ZSL's women working on the ground, in conservation

by ZSL on

At ZSL, our Conservation and Policy programme works across the globe to conserve wildlife. In celebration of International Woman’s Day, we're highlighting some of our female conservationists working around the world, tacking different conservation issues. We talked about the favourite part of their job and their advice to young women interested in conservation.

Malenoh Ndimbe - Research Biomonitoring and Surveillance Officer, Cameroon

Lady with uniform, holding a phone with a compass around her neck.

What's your favourite part of your job? 

Getting to go [in] to the field is by far the most favourite part of my job. The quiet and peacefulness of the forest is amazing. It's always exciting when I get to see wildlife in their natural habitat.

What is your advice to young women interested in conservation?

The flexibility to choose conservation as your career path, I can guarantee that you will never regret it. Being a conservationist gives you the opportunity to save the planet, one species at a time. On a daily basis you’ll be doing something to make the planet a better space to live in not just for your generation but for many more generations to come.

Alison Debney, Marine and Freshwater Conservation Programme Manager, Estuaries & Wetlands, UK

Woman smiling on a boat talking to men in hi-vis jackets

What's your favourite part of your job? 

Sharing a passion for nature conservation and seeing ‘young conservationists’ feel proud of how they have contributed to making the world a better place. 

What is your advice to young women interested in conservation?

Show your passion and don’t give up. Opportunities often come from left field.


Dr Linda Kerley, Amur Tiger and Leopard Project Manager, Russia

Lady looking underneath a tree

What's your favourite part of your job? 

My favourite part of my job as ZSL’s Amur tiger conservations programme manager in Russia (with partners ANO “Amur”) is discovering new tiger cubs photographed by camera traps, providing direct evidence that our conservation initiatives are working.    

What is your advice to young women interested in conservation?

If you want to be successful, begin by networking with as many successful conservationist as possible to learn from people who can give you good advice, but don’t be afraid to develop your own ideas as you learn about the established field.


Dr Tungalag Ulambayar, Country Director, Mongolia

Lady talking to three journalists with microphones, on video camera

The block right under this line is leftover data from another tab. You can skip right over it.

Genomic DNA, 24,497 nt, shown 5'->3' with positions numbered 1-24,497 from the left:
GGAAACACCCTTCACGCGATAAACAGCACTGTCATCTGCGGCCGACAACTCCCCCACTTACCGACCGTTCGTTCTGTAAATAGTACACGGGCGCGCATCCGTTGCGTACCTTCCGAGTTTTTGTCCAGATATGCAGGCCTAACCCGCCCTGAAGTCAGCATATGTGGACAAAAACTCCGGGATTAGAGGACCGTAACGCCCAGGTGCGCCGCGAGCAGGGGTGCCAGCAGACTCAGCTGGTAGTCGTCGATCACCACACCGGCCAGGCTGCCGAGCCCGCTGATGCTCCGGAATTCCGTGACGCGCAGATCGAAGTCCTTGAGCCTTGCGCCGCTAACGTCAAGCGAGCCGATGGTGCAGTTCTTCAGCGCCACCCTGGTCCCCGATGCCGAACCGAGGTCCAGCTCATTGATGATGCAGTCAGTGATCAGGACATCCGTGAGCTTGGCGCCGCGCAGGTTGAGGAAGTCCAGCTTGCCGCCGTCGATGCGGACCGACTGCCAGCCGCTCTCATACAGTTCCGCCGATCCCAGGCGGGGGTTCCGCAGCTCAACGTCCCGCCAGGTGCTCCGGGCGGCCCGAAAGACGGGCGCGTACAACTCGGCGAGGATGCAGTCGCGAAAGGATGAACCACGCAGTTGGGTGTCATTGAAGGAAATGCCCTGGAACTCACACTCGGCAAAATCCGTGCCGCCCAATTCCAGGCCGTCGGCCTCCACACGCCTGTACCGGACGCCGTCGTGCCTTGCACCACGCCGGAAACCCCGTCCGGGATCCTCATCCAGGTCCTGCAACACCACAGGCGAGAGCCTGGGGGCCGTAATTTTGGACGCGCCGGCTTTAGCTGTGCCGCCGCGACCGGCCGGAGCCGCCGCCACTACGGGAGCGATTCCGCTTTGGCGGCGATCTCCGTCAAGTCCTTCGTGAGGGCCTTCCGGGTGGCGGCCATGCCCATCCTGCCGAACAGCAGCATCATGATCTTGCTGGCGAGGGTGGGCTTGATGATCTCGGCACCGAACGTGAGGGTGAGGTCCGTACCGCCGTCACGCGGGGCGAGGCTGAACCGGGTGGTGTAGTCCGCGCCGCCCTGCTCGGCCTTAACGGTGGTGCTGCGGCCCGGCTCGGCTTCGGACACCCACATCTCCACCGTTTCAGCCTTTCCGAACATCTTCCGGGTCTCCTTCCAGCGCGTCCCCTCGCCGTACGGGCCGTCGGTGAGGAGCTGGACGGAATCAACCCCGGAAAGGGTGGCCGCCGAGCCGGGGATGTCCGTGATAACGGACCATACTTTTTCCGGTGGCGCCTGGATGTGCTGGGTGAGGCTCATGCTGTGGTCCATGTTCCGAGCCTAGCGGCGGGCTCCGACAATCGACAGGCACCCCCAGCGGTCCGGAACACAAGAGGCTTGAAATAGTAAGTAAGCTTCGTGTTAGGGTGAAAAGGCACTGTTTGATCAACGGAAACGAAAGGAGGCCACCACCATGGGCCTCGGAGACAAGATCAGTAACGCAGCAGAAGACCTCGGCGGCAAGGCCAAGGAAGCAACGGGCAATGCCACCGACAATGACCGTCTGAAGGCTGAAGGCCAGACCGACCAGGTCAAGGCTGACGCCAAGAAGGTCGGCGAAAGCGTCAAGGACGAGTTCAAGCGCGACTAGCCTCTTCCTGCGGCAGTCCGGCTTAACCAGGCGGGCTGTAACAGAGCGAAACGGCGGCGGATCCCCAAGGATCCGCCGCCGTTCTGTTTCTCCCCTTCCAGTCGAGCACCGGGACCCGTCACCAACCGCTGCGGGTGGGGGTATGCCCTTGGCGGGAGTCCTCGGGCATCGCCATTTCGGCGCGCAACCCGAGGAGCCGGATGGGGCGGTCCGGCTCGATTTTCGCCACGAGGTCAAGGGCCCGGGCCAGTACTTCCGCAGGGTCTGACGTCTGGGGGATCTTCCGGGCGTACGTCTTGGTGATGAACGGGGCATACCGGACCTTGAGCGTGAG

What's your favourite part of your job? 

I love going for fieldwork where I have a pleasure of being inspired by Nature and nomadic pastoralists, who carry the true identity of Mongols and maintain the traditions and culture.

What is your advice to young women interested in conservation?

Life is about making good choices. So I congratulate ladies who already made a smart choice of becoming a conservationist. I strongly believe that integrity is important for women conservationists. I try to make nature-friendly choices for my consumption, including my outfits, food, and appliances, thus I advice others to do the same.


Becky Shu, Project Coordinator, China

What's your favourite part of your job? 

My passion is to inspire and advocate people to care and take actions for conservation.

What is your advice to young women interested in conservation?

Women can definitely become the game changers if you are determined, persistent and confident.


Clarine Kigoli, Data Analyst, Conservation and Policy, Kenya

Lady standing posing at the base of a giant tree with purple trousers on

What's your favourite part of your job? 

One major highlight is I have been running SMART trainings in Kenya and across Africa. What I like most about this is that during the trainings I get the opportunity to engage with people challenges and success stories. SMART is one of my favourite projects to work on as it is a partnership between ten conservation organisations. It is very rewarding working on such a large-scale global conservation initiative.

What is your advice to young women interested in conservation?

I always feel sad when running trainings with only men in attendance. I am always asking myself where are the Women? We need to empower women to take up roles in conservation. Conservation is for us all we need to make a difference! Just do it! And stop thinking about how few women there are out there in the field. And by showing you are doing a good job, there will be more and more women who will have the courage to join the conservation field!


Dr. Jurgenne Honculada-Primavera, Chief Scientific Mangrove Advisor, Philippines

Lady with hat talking to people

What is your advice to young women interested in conservation?

During the many talks that I give, I try to share the following lessons in life with young (and not-so-young) people in the audience: Making the right choice may not be as important as making the choice right, when you are young and time is on your side.

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